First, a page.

• Travel further on a single battery.
  • Fewer area restrictions. E-bikes can go anywhere a bicycle can go, while e-mopeds must stick to roads.
  • Simpler and less expensive to insure than e-mopeds. It depends on the model, but insurance for an e-bike is normally around 3–5x cheaper.
  • Easier to transport for servicing.
  • More relaxed parking restrictions, which means less hassle with local authorities.
  • Provides health benefits from exercise.

Some good examples of e-bike manufacturers for sharing fleets are: Arcade, Comodule, and E-flow.

E-bike case study: Billy

Billy Bike is a company based in Brussels, Belgium. Since launching its fleet of e-bikes in 2018, Billy has become a leading provider of eco-friendly mobility in Belgium. The e-bikes themselves have become recognised throughout the city for their sleek, distinctive branding, which has helped make Billy a sustainable business.

E-bikes were a good choice for a compact city like Brussels — over half of journeys made in the city are under 5km, which is a perfect cycling distance.

But Billy’s success also demonstrates that how your vehicles look has a big impact on building brand loyalty. So when choosing a vehicle, keep design and branding at the top of your mind.

Electric kick scooters: why they’re not ideal for sharing fleets

When it comes to light electric vehicles, electric kick scooters are the first type that comes to mind for many people. Companies like Lime and Bird made headlines by launching electric kick scooter fleets in multiple major cities almost overnight. Since then, they’ve continued to grow in popularity across the world.

However, while their portability makes them an attractive choice for individuals to own, we don’t advocate choosing them for your shared fleet. There are a few reasons for this:

  • No clear regulations for how and where to ride them, unlike with e-mopeds and e-bikes
  • Less safe to ride overall
  • Easy to steal and vandalise — they only last a few months before they need replacing.
  • Lack of durability limits eco-friendly benefit, as manufacturing more of them creates emissions.
  • No clear places to park them, creating a mess on public walkways.

A combination of these factors has caused conflict between electric kick scooter fleet operators and city authorities, who increasingly see these fleets as a nuisance. So if you want to impact your city in a positive way, our advice is to stick to e-bikes and e-mopeds.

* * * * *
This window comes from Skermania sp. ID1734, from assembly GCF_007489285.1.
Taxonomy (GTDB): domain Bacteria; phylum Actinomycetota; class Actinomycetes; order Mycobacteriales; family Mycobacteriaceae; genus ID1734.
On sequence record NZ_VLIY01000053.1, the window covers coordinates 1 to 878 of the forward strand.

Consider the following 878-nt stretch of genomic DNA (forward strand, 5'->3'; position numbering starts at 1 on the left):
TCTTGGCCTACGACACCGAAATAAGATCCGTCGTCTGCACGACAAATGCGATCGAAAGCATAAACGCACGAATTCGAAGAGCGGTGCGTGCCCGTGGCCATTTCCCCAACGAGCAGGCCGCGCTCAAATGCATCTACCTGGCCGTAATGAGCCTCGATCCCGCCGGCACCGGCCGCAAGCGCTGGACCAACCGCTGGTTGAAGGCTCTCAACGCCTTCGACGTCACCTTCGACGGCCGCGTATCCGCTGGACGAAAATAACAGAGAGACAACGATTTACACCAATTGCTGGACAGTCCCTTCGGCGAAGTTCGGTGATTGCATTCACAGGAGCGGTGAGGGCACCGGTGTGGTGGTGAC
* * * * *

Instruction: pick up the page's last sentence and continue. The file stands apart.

Final advice on choosing vehicles

Both e-bikes and e-mopeds can fuel sustainable growth for your business when deployed correctly, as the graphic below shows.

Graph based on aggregated data from ElectricFeel’s partners.

Either type should last at least 3–5 years in a fleet before you need to replace them. If things are going well, you should only have to renew around 25–30% of your fleet after 4 years.

Of course, this depends on a number of factors such as rider behavior, vandalism, weather, and your vehicle maintenance routine. So when doing your market research, make sure you form a good understanding of the people and the geography of your city.

Regardless of whether you choose e-bikes or e-mopeds, the most important factors to take into account are:

  • Design that resonates with your brand and your target customers. People seeing your vehicles on the street is a big driver of organic growth.
  • Battery swapping system that works well for your operating team.
  • Durability of vehicles and batteries.
  • Price. E-mopeds start at around 2500 euros, e-bikes at 1000 euros.
  • Estimated range of the vehicle before it needs to be recharged. E-mopeds should be able to travel at least 50km on a single battery, and e-bikes at least 100km.

Want to learn more about how specific e-bike or e-moped models could work in your city? We can help guide your decision, connect you to manufacturers, and even send you a demo kit complete with vehicles and a mobile app.

If you’re interested, get in touch with us here.

By
Danilo Cataneo
Head of Partner Operations @ ElectricFeel
Helping our partners achieve operational excellence